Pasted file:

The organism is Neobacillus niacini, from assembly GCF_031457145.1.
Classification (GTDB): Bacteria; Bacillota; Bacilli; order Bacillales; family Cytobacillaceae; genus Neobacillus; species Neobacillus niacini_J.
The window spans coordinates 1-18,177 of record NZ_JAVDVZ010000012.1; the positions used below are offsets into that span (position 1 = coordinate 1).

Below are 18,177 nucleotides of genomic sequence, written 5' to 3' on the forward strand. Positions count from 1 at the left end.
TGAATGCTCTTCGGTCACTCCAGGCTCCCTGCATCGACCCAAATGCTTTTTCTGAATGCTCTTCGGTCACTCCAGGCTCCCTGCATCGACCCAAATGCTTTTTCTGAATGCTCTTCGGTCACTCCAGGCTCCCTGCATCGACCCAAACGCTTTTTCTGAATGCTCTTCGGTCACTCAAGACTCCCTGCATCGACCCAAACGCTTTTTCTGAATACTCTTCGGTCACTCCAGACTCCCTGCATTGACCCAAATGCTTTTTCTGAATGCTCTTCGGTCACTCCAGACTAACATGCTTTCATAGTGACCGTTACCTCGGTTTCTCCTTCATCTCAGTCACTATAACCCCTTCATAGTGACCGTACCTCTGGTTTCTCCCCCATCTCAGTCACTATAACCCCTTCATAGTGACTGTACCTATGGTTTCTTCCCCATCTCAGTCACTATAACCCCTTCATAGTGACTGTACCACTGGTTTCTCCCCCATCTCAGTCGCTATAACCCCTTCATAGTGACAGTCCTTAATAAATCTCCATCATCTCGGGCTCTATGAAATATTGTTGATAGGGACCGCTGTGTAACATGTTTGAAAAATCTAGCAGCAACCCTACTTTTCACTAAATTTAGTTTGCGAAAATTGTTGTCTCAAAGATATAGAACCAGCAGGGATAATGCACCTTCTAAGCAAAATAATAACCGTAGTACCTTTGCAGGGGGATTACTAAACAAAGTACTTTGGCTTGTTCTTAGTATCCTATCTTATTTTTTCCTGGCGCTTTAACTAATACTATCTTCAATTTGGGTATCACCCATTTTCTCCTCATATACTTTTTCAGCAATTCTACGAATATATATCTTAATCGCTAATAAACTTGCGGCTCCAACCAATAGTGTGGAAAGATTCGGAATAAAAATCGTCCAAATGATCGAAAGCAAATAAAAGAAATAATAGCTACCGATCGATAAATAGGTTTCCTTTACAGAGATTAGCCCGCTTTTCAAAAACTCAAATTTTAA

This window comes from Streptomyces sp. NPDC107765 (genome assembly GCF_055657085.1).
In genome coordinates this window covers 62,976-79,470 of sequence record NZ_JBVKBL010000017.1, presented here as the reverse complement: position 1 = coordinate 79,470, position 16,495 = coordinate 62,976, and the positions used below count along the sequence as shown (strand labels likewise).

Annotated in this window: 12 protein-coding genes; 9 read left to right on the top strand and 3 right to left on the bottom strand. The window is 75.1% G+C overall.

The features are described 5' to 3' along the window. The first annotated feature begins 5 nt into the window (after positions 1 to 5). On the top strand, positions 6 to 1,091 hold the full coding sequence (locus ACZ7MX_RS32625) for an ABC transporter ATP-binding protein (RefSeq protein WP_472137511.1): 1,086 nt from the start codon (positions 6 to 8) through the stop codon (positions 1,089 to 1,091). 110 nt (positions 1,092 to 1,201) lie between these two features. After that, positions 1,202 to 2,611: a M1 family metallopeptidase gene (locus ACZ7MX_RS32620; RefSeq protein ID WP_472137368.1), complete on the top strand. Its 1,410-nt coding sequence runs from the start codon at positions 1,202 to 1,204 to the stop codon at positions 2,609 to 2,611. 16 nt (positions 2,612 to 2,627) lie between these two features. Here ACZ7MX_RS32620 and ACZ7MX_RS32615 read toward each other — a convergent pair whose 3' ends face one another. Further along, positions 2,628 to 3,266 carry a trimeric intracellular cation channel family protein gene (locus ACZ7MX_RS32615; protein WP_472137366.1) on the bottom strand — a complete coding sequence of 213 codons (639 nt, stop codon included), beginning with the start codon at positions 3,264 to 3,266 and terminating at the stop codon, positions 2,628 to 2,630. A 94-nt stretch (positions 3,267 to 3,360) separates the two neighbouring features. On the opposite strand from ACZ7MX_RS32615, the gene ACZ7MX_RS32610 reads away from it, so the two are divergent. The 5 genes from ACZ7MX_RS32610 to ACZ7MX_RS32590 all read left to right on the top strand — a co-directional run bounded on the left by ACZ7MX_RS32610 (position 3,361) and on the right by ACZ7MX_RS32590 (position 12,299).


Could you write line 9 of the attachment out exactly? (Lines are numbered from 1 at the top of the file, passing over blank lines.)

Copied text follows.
The features are described 5' to 3' along the window. The first annotated feature begins 5 nt into the window (after positions 1 to 5). On the top strand, positions 6 to 1,091 hold the full coding sequence (locus ACZ7MX_RS32625) for an ABC transporter ATP-binding protein (RefSeq protein WP_472137511.1): 1,086 nt from the start codon (positions 6 to 8) through the stop codon (positions 1,089 to 1,091). 110 nt (positions 1,092 to 1,201) lie between these two features. After that, positions 1,202 to 2,611: a M1 family metallopeptidase gene (locus ACZ7MX_RS32620; RefSeq protein ID WP_472137368.1), complete on the top strand. Its 1,410-nt coding sequence runs from the start codon at positions 1,202 to 1,204 to the stop codon at positions 2,609 to 2,611. 16 nt (positions 2,612 to 2,627) lie between these two features. Here ACZ7MX_RS32620 and ACZ7MX_RS32615 read toward each other — a convergent pair whose 3' ends face one another. Further along, positions 2,628 to 3,266 carry a trimeric intracellular cation channel family protein gene (locus ACZ7MX_RS32615; protein WP_472137366.1) on the bottom strand — a complete coding sequence of 213 codons (639 nt, stop codon included), beginning with the start codon at positions 3,264 to 3,266 and terminating at the stop codon, positions 2,628 to 2,630. A 94-nt stretch (positions 3,267 to 3,360) separates the two neighbouring features. On the opposite strand from ACZ7MX_RS32615, the gene ACZ7MX_RS32610 reads away from it, so the two are divergent. The 5 genes from ACZ7MX_RS32610 to ACZ7MX_RS32590 all read left to right on the top strand — a co-directional run bounded on the left by ACZ7MX_RS32610 (position 3,361) and on the right by ACZ7MX_RS32590 (position 12,299).